12 December, 2000
FYI answer for 12/11/00
The coldest temperature ever recorded was -128.5 degrees F.
The winds can gust nearly 200 miles per hour on the coast.
The temperature once dropped 65 degrees F in 12 minutes.
The average continent precipitation is less than 2 inches per year.
The warmest temperature ever recorded was 59 degrees F.
If the sun ever went down, we would have been up before the sunrise this morning. Cory, Dan, and I got up to go climb Tent Island before joining everyone at 10 a.m. to begin packing. We drove the snowmobiles to Tent and started the climb. It took us about 30 to 45 minutes to get to the top. It was quite windy but clear. I was able to see so much from the top. The island is volcanic rock so it was covered with some fascinating rocks. We stayed up there for about a half hour and then came down. There is a crabeater seal that has been here all season, so Dan and Cory showed me where she was. It was very neat to see a different species after working with Weddells all season. The crabeater has actually become a part of the Weddell colony. We say she is a Weddell want-to-be.
We returned to Big Razorback and began the packing process. Mike had compiled a list and wrote it on a whiteboard so we could check it off when it was done. I had to go with Katsu to bag one of those two pups that we attached instruments to a few days ago. Mike also went because we had to weigh the pup. After shaving the instrument and epoxy off, we have to roll the pup onto a canvas mat that we hook to boards that we then lift and weigh like a scale in the supermarket. This pup was about 300 pounds. Cory and I chose to do some shoveling as our first task when we returned from the pup catch. We had a three foot drift that had covered the hitch that would be used to pull that hut back to McMurdo. The other hitchs were on the other sides, so we didn't have to dig them out.
The snowmobiles and hut 5 were our task for the rest of the day. We had to go through the snowmobiles and remove the first aid kits, the extra bungee cords, the extra spark plugs, fuel pumps, gas can nozzles, and ice spikes. Hut 5 had the food and dishes. We boxed up the food and dishes. We cleaned the shelves, swept the floor, and helped pack all the inside telephone and weather equipment.
Dan and I returned to Turks Head after Mike asked us to go ahead and get the head from the dead male seal that we discovered yesterday. Of the three animals, the male was the only one we would be able to get away from the water enough to cut the head off. Dan let me do the job this time. He talked me through the process. After the head was removed he went for a little hike and I stayed and cleaned the skull. I had quite a few Skuas around me ready for the meat pieces I was throwing from the skull. I was really surprised at myself. I couldn't believe I was actually cleaning a fairly fresh Weddell seal skull. I guess it is another great experience to record on this adventure.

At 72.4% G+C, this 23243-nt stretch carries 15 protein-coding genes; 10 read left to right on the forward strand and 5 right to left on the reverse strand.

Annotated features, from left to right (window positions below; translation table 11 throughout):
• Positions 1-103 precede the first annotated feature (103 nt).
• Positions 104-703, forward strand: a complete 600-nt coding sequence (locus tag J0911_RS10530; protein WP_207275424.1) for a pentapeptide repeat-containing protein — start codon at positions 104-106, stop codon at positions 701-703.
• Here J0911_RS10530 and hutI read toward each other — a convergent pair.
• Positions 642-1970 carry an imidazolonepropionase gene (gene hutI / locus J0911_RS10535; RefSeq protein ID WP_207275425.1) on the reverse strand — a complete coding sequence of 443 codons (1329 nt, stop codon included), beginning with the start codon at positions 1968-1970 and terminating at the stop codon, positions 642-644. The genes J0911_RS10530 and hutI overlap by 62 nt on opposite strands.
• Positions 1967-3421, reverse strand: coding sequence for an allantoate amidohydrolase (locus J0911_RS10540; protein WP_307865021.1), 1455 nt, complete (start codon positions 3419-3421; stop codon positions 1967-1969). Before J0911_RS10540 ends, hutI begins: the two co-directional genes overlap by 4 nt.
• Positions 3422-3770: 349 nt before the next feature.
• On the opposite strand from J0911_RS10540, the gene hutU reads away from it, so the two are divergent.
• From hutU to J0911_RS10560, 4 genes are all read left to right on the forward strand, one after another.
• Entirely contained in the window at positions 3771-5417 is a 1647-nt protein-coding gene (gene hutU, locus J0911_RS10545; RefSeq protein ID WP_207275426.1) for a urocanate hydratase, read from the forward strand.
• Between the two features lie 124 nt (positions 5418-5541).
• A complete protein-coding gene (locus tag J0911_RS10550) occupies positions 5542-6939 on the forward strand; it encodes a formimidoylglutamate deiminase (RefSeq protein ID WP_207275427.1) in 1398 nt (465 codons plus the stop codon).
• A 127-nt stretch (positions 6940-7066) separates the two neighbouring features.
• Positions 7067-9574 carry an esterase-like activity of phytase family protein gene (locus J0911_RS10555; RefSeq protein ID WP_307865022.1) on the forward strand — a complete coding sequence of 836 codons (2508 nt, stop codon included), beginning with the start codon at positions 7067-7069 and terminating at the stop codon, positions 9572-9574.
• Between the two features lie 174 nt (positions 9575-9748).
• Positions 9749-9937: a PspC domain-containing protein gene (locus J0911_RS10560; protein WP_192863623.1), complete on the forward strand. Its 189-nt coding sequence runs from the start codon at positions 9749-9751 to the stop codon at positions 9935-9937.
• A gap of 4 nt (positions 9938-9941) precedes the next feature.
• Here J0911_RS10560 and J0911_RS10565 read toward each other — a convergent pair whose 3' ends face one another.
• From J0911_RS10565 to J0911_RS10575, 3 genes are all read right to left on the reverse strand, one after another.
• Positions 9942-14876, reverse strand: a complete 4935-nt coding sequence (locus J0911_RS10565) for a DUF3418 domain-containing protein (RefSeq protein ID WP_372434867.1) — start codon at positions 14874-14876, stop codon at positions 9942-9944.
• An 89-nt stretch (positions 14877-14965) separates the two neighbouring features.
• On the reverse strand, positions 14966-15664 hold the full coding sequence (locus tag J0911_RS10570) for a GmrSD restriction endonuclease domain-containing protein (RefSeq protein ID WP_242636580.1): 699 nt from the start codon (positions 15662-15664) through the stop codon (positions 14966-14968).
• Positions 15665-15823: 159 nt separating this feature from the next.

We each took care of packing our personal gear that afternoon. We had our last dinner together and were just sharing stories when Mike noticed a pup right out the window next to the hut. We went outside and he told us it was not a Weddell pup, it was a Crabeater pup. They move so much quicker than Weddells. We all ended up diverting the pup from the ice crack so Mike and Dan could bag it, tag it, take a tissue sample and try to record the sex of the pup. It was a female. They are much smaller than Weddell seals. After that excitement all of us joined together to put all the stacked boxes and big equipment into hut 11 before heading to bed. This will be my final sleepover in hut 16.
Weddell seals have been known to hold their breath up to _____ minutes. They have the greatest degree of __________ amongst seals. They hunt for food in almost total darkness. They eat fish and __________ and occasionally krill. Their largest predator, the _____________ seal, stays out on the pack ice, so there is less danger during the Austral spring.
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